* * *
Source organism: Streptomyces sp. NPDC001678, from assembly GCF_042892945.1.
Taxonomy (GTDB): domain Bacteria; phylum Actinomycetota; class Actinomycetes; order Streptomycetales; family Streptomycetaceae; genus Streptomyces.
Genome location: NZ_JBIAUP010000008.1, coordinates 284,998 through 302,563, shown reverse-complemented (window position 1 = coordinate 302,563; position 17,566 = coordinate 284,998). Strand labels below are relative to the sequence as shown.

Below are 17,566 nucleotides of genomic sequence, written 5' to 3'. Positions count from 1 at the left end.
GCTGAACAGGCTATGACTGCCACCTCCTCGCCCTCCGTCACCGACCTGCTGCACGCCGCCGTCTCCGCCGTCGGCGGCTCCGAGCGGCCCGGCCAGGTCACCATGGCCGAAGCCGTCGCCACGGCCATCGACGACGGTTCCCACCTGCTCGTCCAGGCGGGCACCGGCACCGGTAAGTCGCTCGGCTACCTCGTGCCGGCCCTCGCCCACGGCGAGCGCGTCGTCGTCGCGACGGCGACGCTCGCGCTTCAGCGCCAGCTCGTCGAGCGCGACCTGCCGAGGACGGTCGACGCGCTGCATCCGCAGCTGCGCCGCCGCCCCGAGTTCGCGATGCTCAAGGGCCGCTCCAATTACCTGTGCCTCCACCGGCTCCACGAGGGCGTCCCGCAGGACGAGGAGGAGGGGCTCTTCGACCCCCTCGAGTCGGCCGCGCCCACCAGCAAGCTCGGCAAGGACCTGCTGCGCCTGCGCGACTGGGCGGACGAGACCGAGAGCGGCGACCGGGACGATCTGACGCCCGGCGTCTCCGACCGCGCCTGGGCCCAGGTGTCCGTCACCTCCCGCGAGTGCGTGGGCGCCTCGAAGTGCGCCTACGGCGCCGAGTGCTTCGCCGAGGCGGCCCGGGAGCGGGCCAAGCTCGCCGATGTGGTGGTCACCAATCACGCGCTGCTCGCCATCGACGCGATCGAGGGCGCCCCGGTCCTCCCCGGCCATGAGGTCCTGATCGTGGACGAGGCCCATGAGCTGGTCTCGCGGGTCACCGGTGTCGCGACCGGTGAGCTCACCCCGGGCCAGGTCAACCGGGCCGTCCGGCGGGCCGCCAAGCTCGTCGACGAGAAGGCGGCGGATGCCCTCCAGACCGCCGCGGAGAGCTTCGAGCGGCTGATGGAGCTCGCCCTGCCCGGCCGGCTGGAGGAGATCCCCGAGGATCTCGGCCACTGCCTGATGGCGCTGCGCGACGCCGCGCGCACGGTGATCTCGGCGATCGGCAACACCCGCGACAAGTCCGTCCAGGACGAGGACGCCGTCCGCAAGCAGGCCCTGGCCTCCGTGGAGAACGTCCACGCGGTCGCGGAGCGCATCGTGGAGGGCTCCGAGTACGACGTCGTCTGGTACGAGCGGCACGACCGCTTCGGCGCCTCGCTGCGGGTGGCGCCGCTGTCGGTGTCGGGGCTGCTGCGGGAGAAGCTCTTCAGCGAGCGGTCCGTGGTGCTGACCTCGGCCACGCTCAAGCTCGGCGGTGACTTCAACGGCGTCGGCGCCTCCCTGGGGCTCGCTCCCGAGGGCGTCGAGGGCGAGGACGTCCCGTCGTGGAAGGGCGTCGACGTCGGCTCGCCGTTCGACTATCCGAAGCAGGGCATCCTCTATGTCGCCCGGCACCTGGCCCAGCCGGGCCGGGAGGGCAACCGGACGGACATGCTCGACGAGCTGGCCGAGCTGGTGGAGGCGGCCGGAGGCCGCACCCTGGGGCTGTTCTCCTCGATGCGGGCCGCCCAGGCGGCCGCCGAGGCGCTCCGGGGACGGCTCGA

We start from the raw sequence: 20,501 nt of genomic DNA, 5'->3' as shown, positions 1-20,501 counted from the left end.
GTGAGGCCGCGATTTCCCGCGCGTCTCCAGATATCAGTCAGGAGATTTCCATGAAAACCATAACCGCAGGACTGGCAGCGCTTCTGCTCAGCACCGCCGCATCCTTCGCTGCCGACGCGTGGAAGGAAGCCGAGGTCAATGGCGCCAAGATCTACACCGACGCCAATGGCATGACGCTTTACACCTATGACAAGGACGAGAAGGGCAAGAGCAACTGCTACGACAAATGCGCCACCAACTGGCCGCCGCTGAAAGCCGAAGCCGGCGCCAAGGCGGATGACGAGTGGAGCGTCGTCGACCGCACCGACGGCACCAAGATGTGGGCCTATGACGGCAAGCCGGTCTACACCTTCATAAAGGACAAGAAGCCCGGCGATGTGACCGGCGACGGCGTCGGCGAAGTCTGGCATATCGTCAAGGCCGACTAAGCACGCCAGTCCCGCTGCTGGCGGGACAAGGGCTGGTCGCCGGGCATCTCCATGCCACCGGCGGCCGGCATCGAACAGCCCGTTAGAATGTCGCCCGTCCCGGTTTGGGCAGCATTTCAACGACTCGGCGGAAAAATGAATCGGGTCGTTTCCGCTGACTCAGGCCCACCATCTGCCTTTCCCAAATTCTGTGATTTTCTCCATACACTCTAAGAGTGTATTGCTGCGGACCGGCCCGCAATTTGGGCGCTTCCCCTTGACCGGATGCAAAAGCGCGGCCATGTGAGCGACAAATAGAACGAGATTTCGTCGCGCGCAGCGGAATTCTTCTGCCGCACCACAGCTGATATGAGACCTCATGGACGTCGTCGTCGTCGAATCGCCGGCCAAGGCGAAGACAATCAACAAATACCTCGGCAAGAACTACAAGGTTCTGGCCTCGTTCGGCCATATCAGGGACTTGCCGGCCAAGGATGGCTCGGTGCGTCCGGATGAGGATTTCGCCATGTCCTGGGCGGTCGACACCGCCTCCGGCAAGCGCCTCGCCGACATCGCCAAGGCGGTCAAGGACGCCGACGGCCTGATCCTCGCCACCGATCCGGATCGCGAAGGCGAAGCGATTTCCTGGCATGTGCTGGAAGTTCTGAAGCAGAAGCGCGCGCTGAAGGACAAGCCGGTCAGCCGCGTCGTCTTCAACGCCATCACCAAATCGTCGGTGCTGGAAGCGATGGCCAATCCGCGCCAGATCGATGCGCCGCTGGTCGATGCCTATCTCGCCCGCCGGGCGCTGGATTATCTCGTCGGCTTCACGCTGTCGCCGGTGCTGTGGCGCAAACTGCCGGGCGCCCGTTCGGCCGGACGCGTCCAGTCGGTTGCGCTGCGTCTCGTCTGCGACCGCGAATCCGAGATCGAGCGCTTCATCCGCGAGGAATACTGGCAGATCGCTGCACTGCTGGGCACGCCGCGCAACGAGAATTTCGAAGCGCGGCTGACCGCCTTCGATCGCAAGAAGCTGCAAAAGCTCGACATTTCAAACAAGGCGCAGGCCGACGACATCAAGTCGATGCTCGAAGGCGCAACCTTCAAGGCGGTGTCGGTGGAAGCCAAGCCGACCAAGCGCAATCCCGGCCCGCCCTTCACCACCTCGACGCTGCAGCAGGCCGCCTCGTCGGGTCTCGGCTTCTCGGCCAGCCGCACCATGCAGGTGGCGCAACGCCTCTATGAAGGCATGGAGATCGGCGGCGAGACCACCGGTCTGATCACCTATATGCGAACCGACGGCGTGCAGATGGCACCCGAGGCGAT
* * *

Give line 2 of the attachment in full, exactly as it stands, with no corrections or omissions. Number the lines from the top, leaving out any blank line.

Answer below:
Taxonomy (GTDB): domain Bacteria; phylum Actinomycetota; class Actinomycetes; order Streptomycetales; family Streptomycetaceae; genus Streptomyces.